Ha-ha my property taxes only increased 4.4%! Lucky for me the last round of foreclosures decreased my property value 14.65% in last year.

As for the pension argument, what was the bounce back from two years ago? I would believe 48% down in 2008, but any good investment manager should have gotten back to near flat by now. I would investigate how these funds are being invested.

I believe I read somewhere that, as far as corporate taxes go, it's not the income tax rate where they give substantial dollars to the state, it's the property tax rate. So if corporate property taxes are so much higher than income taxes, and corporations are paying a much smaller share of property tax dollars... that doesn't seem right.

Does anyone know why the the tax burden has shifted from commercial and industrial property owners to homeowners? Less business? More homeowners? Just a legislative whim?

I have a two-word answer to your question, Karen: Class warfare.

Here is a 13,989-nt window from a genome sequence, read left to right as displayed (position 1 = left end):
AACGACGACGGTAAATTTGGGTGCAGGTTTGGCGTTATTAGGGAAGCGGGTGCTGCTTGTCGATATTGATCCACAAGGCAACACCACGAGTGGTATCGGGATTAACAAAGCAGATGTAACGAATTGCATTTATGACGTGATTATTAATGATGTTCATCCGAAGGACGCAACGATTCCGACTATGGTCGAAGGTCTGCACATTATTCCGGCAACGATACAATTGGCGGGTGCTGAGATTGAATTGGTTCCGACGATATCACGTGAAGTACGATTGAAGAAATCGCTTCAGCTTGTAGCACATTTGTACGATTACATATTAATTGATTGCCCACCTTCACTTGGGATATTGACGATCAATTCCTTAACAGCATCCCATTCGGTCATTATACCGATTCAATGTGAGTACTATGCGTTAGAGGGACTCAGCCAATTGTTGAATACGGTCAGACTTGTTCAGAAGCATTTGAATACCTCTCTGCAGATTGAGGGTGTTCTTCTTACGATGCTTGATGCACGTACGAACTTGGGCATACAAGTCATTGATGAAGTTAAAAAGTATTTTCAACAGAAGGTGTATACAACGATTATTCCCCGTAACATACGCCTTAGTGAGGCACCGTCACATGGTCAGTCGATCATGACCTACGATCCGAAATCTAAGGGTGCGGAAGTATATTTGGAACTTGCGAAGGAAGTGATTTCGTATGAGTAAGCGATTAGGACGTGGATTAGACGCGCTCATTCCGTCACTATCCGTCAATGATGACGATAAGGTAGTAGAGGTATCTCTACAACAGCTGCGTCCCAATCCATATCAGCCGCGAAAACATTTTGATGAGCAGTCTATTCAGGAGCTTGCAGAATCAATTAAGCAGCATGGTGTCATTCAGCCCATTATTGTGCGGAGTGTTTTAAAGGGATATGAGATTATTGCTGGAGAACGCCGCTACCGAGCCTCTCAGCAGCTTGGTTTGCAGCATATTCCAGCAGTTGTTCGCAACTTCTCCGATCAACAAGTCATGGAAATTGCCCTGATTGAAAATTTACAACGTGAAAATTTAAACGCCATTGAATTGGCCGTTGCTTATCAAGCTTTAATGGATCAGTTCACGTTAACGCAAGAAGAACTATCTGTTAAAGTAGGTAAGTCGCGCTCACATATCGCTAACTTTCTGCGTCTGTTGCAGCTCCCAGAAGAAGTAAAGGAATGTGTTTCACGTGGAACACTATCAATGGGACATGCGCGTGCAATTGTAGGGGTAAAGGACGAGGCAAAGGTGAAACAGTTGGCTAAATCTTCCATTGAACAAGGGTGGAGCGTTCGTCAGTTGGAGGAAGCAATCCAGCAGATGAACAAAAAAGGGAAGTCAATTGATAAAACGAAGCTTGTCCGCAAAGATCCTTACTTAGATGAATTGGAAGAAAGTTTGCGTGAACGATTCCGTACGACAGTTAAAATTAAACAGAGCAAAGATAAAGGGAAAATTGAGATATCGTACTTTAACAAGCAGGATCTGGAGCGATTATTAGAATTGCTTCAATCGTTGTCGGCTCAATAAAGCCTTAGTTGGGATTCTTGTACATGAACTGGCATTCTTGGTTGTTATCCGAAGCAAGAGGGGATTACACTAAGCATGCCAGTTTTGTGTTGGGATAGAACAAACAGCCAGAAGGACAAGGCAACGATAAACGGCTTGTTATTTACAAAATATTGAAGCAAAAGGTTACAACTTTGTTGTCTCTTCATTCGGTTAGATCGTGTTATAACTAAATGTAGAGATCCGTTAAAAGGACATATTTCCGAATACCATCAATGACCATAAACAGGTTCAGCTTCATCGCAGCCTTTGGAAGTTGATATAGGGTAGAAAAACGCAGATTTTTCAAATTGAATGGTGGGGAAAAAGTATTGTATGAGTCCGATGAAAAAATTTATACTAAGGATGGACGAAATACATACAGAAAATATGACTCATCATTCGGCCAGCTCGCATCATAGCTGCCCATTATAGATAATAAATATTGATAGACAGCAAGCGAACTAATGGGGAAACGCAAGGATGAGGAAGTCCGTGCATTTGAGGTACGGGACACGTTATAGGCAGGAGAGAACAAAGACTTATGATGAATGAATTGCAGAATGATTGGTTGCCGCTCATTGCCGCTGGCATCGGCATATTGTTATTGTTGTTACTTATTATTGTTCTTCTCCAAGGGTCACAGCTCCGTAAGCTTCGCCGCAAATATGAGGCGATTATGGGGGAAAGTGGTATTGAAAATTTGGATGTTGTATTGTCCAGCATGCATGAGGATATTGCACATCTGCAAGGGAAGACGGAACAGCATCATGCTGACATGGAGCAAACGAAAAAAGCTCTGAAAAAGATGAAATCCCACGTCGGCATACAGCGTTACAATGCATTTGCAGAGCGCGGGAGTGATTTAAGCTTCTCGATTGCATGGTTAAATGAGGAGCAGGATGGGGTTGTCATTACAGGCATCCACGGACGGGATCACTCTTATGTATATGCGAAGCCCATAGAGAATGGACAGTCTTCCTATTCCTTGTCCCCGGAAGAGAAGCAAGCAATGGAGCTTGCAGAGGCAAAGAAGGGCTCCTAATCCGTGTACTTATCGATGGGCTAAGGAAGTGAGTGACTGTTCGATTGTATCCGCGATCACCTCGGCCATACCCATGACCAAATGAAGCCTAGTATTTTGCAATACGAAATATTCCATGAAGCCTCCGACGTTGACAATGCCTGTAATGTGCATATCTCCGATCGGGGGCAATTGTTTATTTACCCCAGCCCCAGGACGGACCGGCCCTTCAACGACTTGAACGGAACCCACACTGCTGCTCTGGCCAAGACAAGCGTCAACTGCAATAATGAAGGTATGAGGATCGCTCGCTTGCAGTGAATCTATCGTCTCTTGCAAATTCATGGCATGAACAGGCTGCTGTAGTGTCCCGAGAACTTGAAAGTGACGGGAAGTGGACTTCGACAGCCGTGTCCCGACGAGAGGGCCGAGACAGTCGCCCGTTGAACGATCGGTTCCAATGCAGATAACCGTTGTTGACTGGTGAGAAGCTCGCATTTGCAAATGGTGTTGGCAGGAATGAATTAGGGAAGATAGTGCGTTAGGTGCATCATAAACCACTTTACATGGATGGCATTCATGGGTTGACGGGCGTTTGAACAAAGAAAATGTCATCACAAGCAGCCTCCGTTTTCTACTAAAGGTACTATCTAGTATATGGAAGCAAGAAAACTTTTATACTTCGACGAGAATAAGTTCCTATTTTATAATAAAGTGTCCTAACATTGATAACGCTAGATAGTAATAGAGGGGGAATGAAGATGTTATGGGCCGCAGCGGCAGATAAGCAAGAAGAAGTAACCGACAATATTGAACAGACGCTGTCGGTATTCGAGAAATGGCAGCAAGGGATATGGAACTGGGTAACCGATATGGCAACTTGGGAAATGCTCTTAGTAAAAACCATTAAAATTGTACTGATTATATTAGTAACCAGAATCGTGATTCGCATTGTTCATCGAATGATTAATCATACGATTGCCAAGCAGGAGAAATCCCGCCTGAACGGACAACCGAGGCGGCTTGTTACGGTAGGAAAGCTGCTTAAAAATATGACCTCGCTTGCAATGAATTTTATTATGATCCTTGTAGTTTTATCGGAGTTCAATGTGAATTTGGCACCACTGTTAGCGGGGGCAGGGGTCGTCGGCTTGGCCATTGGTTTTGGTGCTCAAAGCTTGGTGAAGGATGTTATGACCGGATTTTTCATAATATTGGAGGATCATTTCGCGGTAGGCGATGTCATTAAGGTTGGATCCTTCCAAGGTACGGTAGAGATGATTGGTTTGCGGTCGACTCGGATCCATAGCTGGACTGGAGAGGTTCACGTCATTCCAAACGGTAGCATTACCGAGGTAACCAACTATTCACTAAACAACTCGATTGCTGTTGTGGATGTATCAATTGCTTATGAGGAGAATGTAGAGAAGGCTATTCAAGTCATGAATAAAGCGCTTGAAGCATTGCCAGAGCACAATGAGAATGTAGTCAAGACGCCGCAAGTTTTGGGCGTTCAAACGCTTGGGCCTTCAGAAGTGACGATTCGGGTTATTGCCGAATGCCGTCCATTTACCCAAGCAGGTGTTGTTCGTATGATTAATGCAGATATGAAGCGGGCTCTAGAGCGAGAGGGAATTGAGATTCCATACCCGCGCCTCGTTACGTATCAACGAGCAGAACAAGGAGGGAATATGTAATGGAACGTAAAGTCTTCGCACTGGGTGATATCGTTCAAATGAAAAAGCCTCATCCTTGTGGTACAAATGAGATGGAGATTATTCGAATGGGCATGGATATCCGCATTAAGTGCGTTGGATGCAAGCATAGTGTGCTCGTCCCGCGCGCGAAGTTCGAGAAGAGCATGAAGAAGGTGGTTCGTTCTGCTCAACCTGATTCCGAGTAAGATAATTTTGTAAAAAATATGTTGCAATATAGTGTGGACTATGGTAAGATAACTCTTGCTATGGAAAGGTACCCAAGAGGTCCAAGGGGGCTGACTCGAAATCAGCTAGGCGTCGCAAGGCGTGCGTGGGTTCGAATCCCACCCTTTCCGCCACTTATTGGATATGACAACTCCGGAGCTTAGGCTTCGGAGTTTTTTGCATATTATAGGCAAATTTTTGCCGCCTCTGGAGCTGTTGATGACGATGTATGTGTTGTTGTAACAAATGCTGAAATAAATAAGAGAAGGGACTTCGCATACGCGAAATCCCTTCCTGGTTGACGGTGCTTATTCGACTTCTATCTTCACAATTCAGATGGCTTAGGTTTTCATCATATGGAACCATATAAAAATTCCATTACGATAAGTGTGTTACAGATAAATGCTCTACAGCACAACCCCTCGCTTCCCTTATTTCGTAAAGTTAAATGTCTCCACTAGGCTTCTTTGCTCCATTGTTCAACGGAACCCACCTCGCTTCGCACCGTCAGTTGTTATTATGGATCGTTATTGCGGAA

There’s no free lunch, so if we want all the services and programs we say we want, we have to pay for them. I recall one of the commentators a week or two back suggesting – accurately, I think – “We don’t want to pay for what we want.” There aren’t many city-wide services that aren’t expensive, and while it’s easy to decry the expense of someone else’s pension, I’m well aware that my current income is entirely through the labor of others who are still working, and it seems reasonable to me that they should be able to live in at least modest comfort when they retire, just as I have.

That presumes, of course, that “retirement” has not already become a completely outmoded concept except for the very wealthy, who may be the only ones who can afford to stop going to the office when they reach a certain age. Your typical landscape employee isn’t likely to be in that financial position, or your typical cable installer, or auto mechanic, etc. Perhaps we’ll revert to the “good old days” that Mr. Swift has such seeming fondness for, and simply work until we can no longer do so physically. At that point, we can follow the Congressman’s advice in reference to Republican health care plans and “die quickly,” or throw ourselves on the mercy of our families. Living in closer proximity to family members may be more important in the future as a result.